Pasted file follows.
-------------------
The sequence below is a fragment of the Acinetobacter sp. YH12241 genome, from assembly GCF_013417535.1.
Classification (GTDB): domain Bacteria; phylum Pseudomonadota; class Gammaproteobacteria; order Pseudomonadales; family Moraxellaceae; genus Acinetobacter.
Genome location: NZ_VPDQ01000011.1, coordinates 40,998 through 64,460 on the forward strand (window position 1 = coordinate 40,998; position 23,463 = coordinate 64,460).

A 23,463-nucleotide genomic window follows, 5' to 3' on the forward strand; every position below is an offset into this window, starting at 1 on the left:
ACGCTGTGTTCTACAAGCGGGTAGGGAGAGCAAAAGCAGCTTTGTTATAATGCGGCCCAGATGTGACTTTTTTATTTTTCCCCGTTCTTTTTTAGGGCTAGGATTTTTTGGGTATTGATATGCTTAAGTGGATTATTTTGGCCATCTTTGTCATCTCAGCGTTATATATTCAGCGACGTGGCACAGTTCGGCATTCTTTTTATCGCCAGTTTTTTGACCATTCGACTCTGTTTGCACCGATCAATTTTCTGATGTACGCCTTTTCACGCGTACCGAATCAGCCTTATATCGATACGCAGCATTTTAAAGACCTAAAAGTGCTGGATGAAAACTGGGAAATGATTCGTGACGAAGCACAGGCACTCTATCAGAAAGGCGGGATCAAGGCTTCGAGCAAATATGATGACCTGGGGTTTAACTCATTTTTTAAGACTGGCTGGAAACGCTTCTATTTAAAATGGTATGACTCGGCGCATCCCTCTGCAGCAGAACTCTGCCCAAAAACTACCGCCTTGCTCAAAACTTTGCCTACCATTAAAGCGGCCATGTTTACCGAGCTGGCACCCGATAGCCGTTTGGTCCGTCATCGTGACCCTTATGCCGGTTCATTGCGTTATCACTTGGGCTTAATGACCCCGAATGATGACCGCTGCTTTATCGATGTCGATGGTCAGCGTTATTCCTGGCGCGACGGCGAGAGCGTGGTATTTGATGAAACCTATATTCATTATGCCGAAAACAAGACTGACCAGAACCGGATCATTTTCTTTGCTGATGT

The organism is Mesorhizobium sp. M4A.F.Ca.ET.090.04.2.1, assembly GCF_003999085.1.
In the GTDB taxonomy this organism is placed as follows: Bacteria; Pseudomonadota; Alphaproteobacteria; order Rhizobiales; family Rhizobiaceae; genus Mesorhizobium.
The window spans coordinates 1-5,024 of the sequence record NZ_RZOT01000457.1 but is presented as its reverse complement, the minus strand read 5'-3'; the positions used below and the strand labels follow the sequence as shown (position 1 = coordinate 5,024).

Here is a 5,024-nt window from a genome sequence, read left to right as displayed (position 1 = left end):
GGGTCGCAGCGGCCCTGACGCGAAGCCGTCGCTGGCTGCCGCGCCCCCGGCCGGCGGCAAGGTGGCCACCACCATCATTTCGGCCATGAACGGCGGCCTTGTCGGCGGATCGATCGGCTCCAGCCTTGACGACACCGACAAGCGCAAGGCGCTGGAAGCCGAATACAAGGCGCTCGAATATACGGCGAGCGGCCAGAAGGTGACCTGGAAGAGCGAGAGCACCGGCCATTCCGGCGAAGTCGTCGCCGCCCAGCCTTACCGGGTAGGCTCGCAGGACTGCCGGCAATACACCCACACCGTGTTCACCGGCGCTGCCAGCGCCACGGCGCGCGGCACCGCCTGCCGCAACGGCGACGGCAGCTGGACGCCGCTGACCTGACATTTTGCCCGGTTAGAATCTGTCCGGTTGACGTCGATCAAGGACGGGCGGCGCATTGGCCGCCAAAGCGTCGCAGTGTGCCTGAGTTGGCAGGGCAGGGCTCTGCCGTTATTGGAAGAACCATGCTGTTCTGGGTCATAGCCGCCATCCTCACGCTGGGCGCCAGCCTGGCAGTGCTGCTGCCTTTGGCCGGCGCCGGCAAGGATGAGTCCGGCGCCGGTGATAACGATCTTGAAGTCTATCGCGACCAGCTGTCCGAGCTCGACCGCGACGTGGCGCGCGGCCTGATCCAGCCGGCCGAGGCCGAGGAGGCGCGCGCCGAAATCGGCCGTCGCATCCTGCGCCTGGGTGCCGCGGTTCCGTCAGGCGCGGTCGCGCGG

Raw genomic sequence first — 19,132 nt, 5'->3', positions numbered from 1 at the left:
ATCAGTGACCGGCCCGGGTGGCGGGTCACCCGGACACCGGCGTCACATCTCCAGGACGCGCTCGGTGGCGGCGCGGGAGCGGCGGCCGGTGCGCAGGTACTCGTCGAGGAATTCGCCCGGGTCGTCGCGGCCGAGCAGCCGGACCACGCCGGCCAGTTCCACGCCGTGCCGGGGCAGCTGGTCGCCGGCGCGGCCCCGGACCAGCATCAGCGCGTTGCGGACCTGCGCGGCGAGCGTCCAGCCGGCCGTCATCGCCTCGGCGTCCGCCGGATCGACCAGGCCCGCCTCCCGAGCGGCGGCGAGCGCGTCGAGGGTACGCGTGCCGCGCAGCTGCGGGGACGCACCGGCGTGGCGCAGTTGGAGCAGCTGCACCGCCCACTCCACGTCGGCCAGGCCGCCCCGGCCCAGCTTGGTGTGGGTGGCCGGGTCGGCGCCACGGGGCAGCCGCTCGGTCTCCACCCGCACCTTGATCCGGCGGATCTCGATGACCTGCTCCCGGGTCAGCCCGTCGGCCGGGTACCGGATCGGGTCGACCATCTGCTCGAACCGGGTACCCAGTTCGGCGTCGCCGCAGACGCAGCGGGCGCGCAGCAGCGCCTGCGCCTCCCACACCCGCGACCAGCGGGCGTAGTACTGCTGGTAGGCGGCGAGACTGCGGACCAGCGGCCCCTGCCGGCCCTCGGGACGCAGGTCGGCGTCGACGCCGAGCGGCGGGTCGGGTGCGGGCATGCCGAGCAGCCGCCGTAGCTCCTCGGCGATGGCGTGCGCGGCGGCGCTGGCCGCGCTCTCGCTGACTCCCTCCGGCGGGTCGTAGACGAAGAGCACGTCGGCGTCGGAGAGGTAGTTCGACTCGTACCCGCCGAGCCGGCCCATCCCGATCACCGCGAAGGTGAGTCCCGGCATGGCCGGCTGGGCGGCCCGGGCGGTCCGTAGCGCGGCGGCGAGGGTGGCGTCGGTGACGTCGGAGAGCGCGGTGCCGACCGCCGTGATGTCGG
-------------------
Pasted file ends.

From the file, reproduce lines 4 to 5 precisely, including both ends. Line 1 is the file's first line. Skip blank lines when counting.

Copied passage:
A 23,463-nucleotide genomic window follows, 5' to 3' on the forward strand; every position below is an offset into this window, starting at 1 on the left:
ACGCTGTGTTCTACAAGCGGGTAGGGAGAGCAAAAGCAGCTTTGTTATAATGCGGCCCAGATGTGACTTTTTTATTTTTCCCCGTTCTTTTTTAGGGCTAGGATTTTTTGGGTATTGATATGCTTAAGTGGATTATTTTGGCCATCTTTGTCATCTCAGCGTTATATATTCAGCGACGTGGCACAGTTCGGCATTCTTTTTATCGCCAGTTTTTTGACCATTCGACTCTGTTTGCACCGATCAATTTTCTGATGTACGCCTTTTCACGCGTACCGAATCAGCCTTATATCGATACGCAGCATTTTAAAGACCTAAAAGTGCTGGATGAAAACTGGGAAATGATTCGTGACGAAGCACAGGCACTCTATCAGAAAGGCGGGATCAAGGCTTCGAGCAAATATGATGACCTGGGGTTTAACTCATTTTTTAAGACTGGCTGGAAACGCTTCTATTTAAAATGGTATGACTCGGCGCATCCCTCTGCAGCAGAACTCTGCCCAAAAACTACCGCCTTGCTCAAAACTTTGCCTACCATTAAAGCGGCCATGTTTACCGAGCTGGCACCCGATAGCCGTTTGGTCCGTCATCGTGACCCTTATGCCGGTTCATTGCGTTATCACTTGGGCTTAATGACCCCGAATGATGACCGCTGCTTTATCGATGTCGATGGTCAGCGTTATTCCTGGCGCGACGGCGAGAGCGTGGTATTTGATGAAACCTATATTCATTATGCCGAAAACAAGACTGACCAGAACCGGATCATTTTCTTTGCTGATGT